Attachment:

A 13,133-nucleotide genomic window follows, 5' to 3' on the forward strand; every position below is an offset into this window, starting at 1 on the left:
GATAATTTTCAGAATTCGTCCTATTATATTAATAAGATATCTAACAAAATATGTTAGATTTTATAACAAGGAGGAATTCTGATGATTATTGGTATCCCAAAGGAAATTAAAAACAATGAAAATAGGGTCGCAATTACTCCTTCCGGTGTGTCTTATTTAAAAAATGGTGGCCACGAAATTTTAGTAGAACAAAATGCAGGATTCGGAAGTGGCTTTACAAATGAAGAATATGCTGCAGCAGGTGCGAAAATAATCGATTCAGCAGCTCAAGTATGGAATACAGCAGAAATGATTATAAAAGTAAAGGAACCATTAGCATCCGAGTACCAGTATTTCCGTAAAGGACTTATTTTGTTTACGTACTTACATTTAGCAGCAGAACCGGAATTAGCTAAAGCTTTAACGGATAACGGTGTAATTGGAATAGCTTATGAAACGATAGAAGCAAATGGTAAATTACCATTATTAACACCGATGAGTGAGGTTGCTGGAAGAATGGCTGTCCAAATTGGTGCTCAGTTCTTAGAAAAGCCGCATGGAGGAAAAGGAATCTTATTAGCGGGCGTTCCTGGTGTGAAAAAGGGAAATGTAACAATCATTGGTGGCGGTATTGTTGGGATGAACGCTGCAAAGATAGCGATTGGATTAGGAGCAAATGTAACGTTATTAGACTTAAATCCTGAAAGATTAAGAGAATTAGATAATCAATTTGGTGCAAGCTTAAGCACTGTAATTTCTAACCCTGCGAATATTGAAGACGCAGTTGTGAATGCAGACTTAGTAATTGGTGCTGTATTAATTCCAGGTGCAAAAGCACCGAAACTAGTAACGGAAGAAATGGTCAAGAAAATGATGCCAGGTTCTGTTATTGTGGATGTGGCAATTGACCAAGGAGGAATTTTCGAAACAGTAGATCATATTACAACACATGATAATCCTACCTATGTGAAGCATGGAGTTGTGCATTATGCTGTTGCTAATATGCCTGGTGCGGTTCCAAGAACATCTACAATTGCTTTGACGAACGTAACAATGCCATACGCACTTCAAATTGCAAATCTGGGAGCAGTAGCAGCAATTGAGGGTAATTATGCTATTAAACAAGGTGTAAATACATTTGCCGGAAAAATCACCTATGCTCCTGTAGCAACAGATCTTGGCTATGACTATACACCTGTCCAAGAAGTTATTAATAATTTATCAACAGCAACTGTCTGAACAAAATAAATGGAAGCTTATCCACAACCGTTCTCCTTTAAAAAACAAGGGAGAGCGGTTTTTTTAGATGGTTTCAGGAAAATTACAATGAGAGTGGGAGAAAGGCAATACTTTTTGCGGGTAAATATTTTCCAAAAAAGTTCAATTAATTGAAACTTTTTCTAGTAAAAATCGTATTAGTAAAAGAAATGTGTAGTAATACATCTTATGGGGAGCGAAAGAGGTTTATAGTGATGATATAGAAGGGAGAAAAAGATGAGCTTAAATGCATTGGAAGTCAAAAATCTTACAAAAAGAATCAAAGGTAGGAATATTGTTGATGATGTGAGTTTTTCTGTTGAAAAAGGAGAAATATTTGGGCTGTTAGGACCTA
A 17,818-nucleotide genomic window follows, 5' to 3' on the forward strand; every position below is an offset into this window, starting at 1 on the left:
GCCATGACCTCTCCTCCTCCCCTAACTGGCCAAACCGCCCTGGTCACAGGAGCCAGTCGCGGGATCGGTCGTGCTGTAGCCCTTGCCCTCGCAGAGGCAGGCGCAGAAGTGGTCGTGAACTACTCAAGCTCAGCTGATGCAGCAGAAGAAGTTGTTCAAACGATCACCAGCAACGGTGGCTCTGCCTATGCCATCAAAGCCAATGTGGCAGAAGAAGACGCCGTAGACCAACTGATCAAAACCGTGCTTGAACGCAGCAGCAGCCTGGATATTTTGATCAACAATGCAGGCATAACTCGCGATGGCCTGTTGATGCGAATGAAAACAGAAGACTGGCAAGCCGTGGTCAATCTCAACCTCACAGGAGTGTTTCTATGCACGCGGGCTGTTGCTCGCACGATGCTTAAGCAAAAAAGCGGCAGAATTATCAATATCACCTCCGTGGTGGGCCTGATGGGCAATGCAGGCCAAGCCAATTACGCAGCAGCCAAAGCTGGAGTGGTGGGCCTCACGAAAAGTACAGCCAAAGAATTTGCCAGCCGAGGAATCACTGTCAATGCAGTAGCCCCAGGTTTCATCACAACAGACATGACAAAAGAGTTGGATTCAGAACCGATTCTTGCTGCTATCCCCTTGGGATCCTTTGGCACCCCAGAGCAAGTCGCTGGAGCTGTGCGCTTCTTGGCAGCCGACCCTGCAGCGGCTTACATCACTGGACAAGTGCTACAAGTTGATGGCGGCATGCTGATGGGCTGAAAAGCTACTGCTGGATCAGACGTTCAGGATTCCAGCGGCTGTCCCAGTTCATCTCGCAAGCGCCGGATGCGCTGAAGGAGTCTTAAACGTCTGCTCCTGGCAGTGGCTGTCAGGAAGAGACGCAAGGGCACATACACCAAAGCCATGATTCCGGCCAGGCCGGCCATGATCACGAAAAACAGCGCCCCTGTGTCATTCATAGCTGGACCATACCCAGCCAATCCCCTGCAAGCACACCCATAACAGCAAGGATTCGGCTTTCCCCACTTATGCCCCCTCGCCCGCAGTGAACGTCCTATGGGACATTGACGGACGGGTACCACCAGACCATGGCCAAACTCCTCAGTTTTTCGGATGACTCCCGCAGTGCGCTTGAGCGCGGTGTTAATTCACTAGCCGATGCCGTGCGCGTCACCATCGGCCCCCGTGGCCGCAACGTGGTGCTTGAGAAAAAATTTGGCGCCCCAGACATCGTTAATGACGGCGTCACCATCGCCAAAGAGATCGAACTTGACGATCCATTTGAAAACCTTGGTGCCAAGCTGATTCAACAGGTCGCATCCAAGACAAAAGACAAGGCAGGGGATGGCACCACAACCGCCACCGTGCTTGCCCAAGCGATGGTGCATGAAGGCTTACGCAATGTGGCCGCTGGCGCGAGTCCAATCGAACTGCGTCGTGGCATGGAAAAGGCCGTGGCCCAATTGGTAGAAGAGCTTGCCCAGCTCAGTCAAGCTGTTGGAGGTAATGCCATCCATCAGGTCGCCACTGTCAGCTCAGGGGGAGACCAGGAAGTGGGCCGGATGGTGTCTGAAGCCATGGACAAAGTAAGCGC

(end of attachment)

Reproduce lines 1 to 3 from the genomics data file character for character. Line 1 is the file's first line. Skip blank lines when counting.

A 13,133-nucleotide genomic window follows, 5' to 3' on the forward strand; every position below is an offset into this window, starting at 1 on the left:
GATAATTTTCAGAATTCGTCCTATTATATTAATAAGATATCTAACAAAATATGTTAGATTTTATAACAAGGAGGAATTCTGATGATTATTGGTATCCCAAAGGAAATTAAAAACAATGAAAATAGGGTCGCAATTACTCCTTCCGGTGTGTCTTATTTAAAAAATGGTGGCCACGAAATTTTAGTAGAACAAAATGCAGGATTCGGAAGTGGCTTTACAAATGAAGAATATGCTGCAGCAGGTGCGAAAATAATCGATTCAGCAGCTCAAGTATGGAATACAGCAGAAATGATTATAAAAGTAAAGGAACCATTAGCATCCGAGTACCAGTATTTCCGTAAAGGACTTATTTTGTTTACGTACTTACATTTAGCAGCAGAACCGGAATTAGCTAAAGCTTTAACGGATAACGGTGTAATTGGAATAGCTTATGAAACGATAGAAGCAAATGGTAAATTACCATTATTAACACCGATGAGTGAGGTTGCTGGAAGAATGGCTGTCCAAATTGGTGCTCAGTTCTTAGAAAAGCCGCATGGAGGAAAAGGAATCTTATTAGCGGGCGTTCCTGGTGTGAAAAAGGGAAATGTAACAATCATTGGTGGCGGTATTGTTGGGATGAACGCTGCAAAGATAGCGATTGGATTAGGAGCAAATGTAACGTTATTAGACTTAAATCCTGAAAGATTAAGAGAATTAGATAATCAATTTGGTGCAAGCTTAAGCACTGTAATTTCTAACCCTGCGAATATTGAAGACGCAGTTGTGAATGCAGACTTAGTAATTGGTGCTGTATTAATTCCAGGTGCAAAAGCACCGAAACTAGTAACGGAAGAAATGGTCAAGAAAATGATGCCAGGTTCTGTTATTGTGGATGTGGCAATTGACCAAGGAGGAATTTTCGAAACAGTAGATCATATTACAACACATGATAATCCTACCTATGTGAAGCATGGAGTTGTGCATTATGCTGTTGCTAATATGCCTGGTGCGGTTCCAAGAACATCTACAATTGCTTTGACGAACGTAACAATGCCATACGCACTTCAAATTGCAAATCTGGGAGCAGTAGCAGCAATTGAGGGTAATTATGCTATTAAACAAGGTGTAAATACATTTGCCGGAAAAATCACCTATGCTCCTGTAGCAACAGATCTTGGCTATGACTATACACCTGTCCAAGAAGTTATTAATAATTTATCAACAGCAACTGTCTGAACAAAATAAATGGAAGCTTATCCACAACCGTTCTCCTTTAAAAAACAAGGGAGAGCGGTTTTTTTAGATGGTTTCAGGAAAATTACAATGAGAGTGGGAGAAAGGCAATACTTTTTGCGGGTAAATATTTTCCAAAAAAGTTCAATTAATTGAAACTTTTTCTAGTAAAAATCGTATTAGTAAAAGAAATGTGTAGTAATACATCTTATGGGGAGCGAAAGAGGTTTATAGTGATGATATAGAAGGGAGAAAAAGATGAGCTTAAATGCATTGGAAGTCAAAAATCTTACAAAAAGAATCAAAGGTAGGAATATTGTTGATGATGTGAGTTTTTCTGTTGAAAAAGGAGAAATATTTGGGCTGTTAGGACCTA
A 17,818-nucleotide genomic window follows, 5' to 3' on the forward strand; every position below is an offset into this window, starting at 1 on the left: